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Think there aren’t any kind and generous people? Let me tell you a story | READER COMMENTARY

A daylong benefit concert at Looney's Pub raised $140,000 for the Harford County Deputy Sheriff Benevolent Fund. A check was presented two years ago to the Harford County Sheriff's Office and the benevolent fund. (Handout/Harford County Sheriff's Office).
A daylong benefit concert at Looney's Pub raised $140,000 for the Harford County Deputy Sheriff Benevolent Fund. A check was presented two years ago to the Harford County Sheriff's Office and the benevolent fund. (Handout/Harford County Sheriff's Office). (Courtesy of Harford County Sheriff's)

I would like to thank the kind patron at Looney’s Pub in Bel Air for doing something that has never happened to me before.

Last week, I was celebrating my friend’s 86th birthday with several other people, and we were having a fun time, toasting and laughing and even singing (quietly) as we regaled the birthday girl with tales of her long and exuberant life. We were four senior citizens out for the first time since the COVID-19, and we had lots to celebrate.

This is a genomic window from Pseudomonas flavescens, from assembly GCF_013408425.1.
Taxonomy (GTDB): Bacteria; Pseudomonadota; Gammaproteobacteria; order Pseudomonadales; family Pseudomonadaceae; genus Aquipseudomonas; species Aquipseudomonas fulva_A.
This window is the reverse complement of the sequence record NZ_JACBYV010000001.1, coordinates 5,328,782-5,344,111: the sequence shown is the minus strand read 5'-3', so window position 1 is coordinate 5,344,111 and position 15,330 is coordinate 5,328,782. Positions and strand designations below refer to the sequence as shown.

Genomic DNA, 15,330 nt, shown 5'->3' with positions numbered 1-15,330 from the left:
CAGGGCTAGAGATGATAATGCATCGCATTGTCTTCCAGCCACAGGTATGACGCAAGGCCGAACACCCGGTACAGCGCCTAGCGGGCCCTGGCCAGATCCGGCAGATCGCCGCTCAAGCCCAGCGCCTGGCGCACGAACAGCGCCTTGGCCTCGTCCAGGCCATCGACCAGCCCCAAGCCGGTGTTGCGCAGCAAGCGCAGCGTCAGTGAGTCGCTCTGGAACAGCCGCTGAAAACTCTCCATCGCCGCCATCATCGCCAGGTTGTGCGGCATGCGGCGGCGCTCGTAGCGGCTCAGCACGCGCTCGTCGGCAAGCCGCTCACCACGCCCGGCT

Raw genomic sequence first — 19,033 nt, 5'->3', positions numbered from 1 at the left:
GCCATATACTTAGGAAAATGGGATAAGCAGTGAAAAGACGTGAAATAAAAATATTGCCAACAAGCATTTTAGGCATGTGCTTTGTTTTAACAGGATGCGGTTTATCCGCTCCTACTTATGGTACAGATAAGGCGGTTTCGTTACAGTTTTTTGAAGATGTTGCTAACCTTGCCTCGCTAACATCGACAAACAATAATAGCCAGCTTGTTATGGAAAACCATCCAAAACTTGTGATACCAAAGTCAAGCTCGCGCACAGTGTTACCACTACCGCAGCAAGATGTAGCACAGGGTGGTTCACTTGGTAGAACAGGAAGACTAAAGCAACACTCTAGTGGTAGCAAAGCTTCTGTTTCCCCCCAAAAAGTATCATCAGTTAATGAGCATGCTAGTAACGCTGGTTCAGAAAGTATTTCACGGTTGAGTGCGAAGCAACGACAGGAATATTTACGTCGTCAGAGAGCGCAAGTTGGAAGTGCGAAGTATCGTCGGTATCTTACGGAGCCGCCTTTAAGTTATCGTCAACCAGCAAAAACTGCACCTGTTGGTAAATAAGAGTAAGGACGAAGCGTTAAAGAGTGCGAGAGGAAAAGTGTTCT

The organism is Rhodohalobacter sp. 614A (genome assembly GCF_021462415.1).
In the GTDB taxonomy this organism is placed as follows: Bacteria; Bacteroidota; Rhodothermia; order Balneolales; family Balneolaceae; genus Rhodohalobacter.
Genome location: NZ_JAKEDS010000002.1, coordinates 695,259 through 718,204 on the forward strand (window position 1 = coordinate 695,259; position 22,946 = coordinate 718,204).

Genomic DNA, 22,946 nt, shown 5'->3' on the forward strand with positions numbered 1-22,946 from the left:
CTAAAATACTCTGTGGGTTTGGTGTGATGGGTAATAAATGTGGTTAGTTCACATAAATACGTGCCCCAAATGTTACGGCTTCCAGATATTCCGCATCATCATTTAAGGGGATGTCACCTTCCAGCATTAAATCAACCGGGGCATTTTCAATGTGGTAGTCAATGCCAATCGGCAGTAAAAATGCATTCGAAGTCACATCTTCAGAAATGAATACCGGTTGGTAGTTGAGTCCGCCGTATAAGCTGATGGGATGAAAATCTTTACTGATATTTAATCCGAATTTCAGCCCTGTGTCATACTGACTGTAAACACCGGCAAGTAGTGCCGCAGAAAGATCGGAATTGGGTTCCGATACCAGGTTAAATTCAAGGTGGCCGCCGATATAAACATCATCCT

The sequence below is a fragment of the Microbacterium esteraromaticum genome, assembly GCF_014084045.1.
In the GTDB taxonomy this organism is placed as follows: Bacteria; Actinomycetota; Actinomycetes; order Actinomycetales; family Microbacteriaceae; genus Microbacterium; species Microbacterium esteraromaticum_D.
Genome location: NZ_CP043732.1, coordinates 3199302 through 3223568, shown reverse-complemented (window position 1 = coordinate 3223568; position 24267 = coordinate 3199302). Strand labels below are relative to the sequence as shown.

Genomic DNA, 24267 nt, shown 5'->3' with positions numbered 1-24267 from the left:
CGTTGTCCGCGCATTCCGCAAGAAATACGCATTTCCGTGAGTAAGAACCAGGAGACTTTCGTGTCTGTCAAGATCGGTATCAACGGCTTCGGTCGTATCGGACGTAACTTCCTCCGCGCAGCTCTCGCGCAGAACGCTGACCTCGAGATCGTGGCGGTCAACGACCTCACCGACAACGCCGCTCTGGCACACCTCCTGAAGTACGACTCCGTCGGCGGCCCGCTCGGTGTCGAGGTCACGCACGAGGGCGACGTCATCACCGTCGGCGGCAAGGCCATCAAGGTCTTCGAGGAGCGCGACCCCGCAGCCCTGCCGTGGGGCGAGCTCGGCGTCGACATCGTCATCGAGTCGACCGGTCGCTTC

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After cocktails, shrimp dinners and several glasses of good wine, we began to wrap up our evening. When we asked for the check, the server whispered to me that the table next to us had paid the bill. I sat in stunned silence. She continued by saying he did not want his name mentioned, but that he hoped we enjoyed our dinner.

As we left the restaurant that night with an even more celebratory glow than when we arrived, I thought about our benefactor. Why did he treat us? Did any of us know him? Was this his modus operandi, and did he treat people often? I will never know the answer to my questions, but I do have a renewed faith in people because of one man’s thoughtful contribution to an already happy occasion for us.

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If he is reading this, I hope our “knight in shining armor” knows how thankful four elderly people are. We will always remember. And I know I will pay it forward — when I can go out to dinner again (”Baltimore-area restaurants saw a ‘year of financial hell.’ Yet fewer closed than predicted. Here’s how,” April 5).

Susan Cunningham Euker, Bel Air

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